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In Israeli settlements, residents and builders push back on 10-month freeze

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Ideological fault line

Netanyahu intended the settlement freeze as a good-faith gesture to the Obama administration. But presumably to appease his right-wing constituents he allowed building to continue in East Jerusalem and on 3,000 housing units elsewhere in the West Bank. The temporary halt in construction applies to any building which has not advanced past the stage of foundation work, said Guy Inbar, a spokesman for Israel's civil administration.

Though limited in scope, the freeze has aggravated an ideological fault line between settlers and Netanyahu.

"Netanyahu was elected on a platform that promised the development of the communities" of Judea and Samaria, says Aliza Herbst, a spokesperson for the settlers council, using the biblical names for the West Bank. "Now he's turned his back on his voters and I imagine he'll pay the price in his political future."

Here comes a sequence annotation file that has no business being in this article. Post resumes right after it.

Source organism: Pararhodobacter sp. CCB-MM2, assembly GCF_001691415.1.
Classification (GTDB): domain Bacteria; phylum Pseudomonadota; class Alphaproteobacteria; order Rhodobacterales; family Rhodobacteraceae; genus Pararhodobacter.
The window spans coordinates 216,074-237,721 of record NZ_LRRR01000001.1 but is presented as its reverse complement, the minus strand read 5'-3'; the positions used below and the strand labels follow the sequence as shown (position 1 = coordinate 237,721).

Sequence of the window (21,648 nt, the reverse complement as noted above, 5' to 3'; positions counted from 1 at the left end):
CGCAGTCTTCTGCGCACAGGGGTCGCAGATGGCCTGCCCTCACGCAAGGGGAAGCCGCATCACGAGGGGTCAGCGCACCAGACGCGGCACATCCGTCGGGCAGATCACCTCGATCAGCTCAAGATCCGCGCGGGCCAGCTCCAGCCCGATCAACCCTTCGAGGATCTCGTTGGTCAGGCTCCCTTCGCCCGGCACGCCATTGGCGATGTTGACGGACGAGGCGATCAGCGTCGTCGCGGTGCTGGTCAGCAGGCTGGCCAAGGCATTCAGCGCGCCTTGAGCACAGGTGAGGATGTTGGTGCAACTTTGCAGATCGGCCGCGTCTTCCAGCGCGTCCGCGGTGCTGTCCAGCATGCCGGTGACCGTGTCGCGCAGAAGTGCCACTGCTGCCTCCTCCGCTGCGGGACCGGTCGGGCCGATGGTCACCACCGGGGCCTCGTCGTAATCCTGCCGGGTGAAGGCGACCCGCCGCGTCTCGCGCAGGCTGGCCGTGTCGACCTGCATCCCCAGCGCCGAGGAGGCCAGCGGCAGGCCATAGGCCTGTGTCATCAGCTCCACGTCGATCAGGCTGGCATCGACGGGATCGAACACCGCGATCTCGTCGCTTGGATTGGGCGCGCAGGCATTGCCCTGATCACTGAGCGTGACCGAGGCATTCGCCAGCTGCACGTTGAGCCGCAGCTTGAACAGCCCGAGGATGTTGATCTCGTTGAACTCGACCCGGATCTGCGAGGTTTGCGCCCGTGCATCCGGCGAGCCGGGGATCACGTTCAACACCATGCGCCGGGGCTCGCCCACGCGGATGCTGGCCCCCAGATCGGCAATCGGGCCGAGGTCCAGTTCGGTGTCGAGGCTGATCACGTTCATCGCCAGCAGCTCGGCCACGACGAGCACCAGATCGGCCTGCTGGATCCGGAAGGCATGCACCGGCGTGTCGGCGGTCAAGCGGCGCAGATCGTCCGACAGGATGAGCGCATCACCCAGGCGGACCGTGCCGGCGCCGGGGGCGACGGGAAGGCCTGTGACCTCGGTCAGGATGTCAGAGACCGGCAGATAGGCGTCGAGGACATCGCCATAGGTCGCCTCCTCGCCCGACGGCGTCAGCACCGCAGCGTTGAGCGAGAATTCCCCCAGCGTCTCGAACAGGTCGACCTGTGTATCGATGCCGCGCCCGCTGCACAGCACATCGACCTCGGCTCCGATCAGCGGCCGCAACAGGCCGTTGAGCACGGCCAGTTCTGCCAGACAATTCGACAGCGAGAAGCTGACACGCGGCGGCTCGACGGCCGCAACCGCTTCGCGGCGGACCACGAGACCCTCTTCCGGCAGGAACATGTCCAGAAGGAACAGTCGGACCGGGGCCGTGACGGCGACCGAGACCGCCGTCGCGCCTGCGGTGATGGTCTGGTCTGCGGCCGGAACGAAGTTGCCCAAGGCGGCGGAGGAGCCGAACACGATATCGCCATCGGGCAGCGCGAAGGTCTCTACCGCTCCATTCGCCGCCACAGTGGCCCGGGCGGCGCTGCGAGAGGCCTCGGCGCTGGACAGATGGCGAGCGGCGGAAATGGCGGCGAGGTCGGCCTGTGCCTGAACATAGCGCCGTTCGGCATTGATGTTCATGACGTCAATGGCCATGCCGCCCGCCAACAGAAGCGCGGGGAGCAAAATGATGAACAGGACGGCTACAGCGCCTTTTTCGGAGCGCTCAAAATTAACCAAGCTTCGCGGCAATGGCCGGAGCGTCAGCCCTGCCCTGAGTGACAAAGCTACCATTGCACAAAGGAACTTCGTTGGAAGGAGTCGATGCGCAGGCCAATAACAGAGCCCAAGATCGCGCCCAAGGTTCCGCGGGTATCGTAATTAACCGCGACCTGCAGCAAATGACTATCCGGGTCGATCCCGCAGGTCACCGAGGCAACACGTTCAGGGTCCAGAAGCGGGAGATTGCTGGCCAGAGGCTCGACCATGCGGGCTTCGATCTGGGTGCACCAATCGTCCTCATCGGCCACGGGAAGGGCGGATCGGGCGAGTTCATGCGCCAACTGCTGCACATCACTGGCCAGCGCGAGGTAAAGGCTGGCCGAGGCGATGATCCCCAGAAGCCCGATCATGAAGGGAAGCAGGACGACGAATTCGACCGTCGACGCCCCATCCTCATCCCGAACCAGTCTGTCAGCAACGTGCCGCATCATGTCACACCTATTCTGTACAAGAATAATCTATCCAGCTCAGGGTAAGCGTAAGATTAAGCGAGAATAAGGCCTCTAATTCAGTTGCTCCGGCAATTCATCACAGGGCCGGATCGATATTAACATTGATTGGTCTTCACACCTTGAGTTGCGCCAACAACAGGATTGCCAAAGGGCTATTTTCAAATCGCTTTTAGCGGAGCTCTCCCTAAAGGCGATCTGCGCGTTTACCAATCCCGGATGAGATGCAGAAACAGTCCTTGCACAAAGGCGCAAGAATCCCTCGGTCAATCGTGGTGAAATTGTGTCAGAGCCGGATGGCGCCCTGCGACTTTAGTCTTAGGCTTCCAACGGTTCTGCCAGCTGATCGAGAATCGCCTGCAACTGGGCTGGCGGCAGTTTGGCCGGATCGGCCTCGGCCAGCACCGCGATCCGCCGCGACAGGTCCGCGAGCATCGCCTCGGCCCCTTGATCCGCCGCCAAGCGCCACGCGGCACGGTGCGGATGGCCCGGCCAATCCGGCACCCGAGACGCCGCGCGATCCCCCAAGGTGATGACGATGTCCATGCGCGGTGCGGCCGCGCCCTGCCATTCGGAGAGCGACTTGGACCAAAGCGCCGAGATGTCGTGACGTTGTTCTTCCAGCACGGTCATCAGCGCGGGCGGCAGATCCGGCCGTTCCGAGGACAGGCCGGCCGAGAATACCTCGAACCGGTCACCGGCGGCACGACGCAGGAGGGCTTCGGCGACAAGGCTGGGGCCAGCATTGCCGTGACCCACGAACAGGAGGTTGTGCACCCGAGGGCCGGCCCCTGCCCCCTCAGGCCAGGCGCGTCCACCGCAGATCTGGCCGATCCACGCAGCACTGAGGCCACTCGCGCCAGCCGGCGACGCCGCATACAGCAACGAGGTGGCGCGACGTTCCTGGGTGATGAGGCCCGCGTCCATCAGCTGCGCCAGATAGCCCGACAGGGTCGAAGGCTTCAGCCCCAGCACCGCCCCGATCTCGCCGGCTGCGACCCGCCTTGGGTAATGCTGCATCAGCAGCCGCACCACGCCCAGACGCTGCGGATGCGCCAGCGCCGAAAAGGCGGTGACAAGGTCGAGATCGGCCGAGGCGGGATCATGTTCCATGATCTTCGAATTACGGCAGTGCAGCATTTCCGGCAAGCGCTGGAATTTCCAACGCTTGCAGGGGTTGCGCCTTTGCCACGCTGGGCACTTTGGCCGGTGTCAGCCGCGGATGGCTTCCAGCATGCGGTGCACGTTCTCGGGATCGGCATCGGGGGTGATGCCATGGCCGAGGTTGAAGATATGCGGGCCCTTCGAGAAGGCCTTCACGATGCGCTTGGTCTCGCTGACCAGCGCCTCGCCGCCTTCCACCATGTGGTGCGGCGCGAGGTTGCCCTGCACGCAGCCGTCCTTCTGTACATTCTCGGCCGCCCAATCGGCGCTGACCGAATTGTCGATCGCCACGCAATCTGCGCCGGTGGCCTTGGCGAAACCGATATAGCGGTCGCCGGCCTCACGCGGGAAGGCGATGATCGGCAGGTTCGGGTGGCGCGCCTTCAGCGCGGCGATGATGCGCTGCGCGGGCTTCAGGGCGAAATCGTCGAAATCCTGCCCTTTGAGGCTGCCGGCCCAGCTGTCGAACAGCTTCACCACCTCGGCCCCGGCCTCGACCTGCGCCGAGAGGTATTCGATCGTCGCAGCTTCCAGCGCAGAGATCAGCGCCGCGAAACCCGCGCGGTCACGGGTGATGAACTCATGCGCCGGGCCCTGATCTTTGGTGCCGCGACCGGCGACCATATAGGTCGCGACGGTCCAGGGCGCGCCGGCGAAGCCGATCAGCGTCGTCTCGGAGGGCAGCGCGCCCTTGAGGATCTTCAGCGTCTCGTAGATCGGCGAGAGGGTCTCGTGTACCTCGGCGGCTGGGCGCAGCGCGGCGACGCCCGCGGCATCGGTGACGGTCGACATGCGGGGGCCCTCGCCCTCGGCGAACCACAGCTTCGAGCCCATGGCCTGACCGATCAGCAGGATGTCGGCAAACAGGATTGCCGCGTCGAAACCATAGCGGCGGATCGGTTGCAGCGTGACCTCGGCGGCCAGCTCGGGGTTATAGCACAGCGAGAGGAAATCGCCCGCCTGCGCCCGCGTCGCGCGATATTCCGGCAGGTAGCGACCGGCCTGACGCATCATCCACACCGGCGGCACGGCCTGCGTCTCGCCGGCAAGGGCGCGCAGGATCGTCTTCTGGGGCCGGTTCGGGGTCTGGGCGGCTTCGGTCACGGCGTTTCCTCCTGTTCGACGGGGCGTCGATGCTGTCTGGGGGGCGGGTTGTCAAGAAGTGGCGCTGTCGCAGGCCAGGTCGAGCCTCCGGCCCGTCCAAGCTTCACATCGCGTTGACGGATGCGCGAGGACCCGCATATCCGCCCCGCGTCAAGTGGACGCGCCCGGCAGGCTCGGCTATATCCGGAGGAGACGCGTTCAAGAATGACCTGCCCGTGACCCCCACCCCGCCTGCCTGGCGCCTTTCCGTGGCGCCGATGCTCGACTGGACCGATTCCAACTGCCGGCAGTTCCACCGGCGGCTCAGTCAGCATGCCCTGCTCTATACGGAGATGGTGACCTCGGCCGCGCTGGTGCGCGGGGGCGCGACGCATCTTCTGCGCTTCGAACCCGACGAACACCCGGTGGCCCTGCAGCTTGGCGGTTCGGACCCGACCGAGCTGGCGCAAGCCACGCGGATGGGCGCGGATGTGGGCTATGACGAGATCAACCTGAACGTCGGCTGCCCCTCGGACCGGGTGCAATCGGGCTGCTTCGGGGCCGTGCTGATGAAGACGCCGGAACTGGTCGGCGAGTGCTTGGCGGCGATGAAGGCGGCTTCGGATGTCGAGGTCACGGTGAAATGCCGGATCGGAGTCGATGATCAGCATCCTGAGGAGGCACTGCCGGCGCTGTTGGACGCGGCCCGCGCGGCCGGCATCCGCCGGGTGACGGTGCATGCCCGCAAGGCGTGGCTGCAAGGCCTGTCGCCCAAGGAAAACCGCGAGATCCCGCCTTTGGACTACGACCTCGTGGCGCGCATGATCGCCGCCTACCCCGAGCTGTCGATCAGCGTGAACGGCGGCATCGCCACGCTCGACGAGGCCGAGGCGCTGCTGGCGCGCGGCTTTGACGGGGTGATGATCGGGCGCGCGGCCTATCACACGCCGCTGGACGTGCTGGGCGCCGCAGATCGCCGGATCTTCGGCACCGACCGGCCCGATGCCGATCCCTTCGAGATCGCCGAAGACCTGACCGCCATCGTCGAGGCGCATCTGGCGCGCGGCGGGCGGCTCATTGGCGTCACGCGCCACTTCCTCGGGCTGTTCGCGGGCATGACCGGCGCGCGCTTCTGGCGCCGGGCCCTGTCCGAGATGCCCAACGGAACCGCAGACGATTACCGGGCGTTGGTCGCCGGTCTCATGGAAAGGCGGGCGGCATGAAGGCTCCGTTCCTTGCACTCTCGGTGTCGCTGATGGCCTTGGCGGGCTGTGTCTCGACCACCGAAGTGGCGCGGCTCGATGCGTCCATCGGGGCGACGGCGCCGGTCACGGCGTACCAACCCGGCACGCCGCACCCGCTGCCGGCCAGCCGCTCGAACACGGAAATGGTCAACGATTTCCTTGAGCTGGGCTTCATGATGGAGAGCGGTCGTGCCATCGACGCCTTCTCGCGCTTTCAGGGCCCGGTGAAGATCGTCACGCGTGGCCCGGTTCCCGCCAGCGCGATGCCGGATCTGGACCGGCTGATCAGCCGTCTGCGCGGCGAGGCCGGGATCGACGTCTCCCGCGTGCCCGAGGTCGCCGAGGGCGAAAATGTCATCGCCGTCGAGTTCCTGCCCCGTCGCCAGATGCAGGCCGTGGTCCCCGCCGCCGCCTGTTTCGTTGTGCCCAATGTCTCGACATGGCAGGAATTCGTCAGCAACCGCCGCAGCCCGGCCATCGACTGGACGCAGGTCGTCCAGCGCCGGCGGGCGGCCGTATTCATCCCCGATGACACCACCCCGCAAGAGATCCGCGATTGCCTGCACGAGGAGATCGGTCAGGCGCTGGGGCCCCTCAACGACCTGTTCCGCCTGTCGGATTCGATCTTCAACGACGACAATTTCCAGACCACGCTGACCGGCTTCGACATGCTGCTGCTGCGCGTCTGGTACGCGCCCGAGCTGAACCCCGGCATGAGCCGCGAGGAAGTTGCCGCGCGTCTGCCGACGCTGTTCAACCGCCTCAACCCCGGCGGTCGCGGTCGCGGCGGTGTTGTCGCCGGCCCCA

Despite his security hawk credentials, Netanyahu has been suspect among settlers ever since he transferred partial Israeli control over the West Bank to the Palestinians during his first administration in the late 1990s.

Apart from ideology, a practical battle

About three miles east of Oranit, in the settlement of Elkana, a construction drill grinding through rock in a new neighborhood of villas on Monday stopped work at around noon time.

Shimon Cohen, a building contractor who says he has overseen work on much of the Elkana neighborhood, called the decision "painful" but said he would ultimately respect the stop-work orders. Netanyahu, he said, was responding to US pressure rather than betraying his voters.

An Elkana resident who drove by the work site said he wouldn't accept the freeze and vowed that work would continue regardless.

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